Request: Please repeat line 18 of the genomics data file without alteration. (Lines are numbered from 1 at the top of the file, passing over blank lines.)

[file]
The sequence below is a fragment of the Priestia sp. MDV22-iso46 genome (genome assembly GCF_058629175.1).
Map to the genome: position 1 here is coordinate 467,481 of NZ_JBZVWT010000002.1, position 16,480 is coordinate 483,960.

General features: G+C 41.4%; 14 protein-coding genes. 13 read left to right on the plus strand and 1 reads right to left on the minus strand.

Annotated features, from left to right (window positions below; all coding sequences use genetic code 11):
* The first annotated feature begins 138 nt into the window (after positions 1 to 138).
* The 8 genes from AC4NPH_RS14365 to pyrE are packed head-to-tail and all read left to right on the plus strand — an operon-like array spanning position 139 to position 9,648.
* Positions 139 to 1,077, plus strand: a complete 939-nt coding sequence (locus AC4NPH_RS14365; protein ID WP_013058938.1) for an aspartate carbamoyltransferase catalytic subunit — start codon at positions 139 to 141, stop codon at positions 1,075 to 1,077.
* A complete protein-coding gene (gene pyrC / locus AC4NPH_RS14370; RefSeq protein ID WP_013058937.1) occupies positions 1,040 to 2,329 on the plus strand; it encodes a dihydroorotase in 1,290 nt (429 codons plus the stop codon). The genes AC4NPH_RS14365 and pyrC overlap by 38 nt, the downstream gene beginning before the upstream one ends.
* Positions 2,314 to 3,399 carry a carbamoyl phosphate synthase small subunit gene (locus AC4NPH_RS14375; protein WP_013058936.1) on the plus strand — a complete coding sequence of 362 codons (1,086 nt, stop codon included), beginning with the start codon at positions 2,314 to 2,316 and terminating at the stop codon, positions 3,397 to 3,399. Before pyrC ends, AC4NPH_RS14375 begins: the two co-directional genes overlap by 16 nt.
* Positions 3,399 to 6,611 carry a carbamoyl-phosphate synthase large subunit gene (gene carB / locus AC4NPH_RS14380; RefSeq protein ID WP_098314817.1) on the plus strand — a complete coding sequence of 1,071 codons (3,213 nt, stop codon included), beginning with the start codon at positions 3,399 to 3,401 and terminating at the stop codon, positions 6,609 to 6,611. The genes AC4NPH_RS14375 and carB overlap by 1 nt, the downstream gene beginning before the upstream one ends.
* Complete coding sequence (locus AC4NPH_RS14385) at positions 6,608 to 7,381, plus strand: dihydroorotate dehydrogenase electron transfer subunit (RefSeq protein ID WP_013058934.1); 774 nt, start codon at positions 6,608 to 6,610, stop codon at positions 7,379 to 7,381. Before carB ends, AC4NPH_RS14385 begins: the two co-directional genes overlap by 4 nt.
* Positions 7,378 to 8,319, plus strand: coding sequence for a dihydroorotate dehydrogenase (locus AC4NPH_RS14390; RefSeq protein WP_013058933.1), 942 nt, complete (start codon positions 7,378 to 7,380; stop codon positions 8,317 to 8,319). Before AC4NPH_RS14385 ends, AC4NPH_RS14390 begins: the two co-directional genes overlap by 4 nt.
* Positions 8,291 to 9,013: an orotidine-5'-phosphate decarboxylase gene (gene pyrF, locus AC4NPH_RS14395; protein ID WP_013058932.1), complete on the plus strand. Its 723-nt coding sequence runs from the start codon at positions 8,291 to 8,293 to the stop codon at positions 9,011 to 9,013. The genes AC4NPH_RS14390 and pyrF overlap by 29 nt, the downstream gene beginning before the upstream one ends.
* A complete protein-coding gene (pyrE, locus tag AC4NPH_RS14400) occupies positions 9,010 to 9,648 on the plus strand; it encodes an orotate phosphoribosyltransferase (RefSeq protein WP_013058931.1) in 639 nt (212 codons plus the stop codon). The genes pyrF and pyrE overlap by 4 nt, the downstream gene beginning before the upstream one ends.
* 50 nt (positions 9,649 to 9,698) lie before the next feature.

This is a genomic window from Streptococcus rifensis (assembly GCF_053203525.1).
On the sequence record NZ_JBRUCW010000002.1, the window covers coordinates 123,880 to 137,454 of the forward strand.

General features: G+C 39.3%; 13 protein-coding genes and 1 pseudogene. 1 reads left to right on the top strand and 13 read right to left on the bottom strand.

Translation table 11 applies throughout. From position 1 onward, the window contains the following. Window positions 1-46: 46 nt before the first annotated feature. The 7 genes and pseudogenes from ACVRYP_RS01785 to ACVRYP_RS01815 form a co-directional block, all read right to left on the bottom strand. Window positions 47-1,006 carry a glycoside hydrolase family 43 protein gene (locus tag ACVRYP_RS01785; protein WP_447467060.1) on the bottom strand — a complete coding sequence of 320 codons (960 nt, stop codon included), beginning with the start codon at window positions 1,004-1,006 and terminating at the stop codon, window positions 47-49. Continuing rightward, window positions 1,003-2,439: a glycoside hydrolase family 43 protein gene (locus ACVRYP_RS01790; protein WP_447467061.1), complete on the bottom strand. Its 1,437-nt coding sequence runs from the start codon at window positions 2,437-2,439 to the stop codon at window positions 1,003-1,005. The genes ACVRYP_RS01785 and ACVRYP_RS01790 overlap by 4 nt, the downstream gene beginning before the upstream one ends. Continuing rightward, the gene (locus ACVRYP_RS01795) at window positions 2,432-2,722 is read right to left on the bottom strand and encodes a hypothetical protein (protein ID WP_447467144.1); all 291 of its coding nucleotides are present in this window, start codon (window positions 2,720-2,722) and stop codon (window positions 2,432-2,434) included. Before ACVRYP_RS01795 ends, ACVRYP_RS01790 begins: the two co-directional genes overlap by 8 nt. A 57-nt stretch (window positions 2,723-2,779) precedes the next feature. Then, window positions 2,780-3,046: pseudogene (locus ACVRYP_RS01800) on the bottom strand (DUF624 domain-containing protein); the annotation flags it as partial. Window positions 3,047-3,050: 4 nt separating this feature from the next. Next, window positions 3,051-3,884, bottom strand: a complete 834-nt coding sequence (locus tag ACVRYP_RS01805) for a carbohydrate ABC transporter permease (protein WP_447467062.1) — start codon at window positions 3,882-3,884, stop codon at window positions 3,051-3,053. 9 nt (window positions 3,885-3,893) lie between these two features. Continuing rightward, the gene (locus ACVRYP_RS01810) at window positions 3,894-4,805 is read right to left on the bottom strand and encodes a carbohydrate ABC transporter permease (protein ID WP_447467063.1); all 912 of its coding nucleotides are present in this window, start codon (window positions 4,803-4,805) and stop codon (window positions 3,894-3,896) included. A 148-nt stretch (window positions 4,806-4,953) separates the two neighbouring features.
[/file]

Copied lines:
General features: G+C 39.3%; 13 protein-coding genes and 1 pseudogene. 1 reads left to right on the top strand and 13 read right to left on the bottom strand.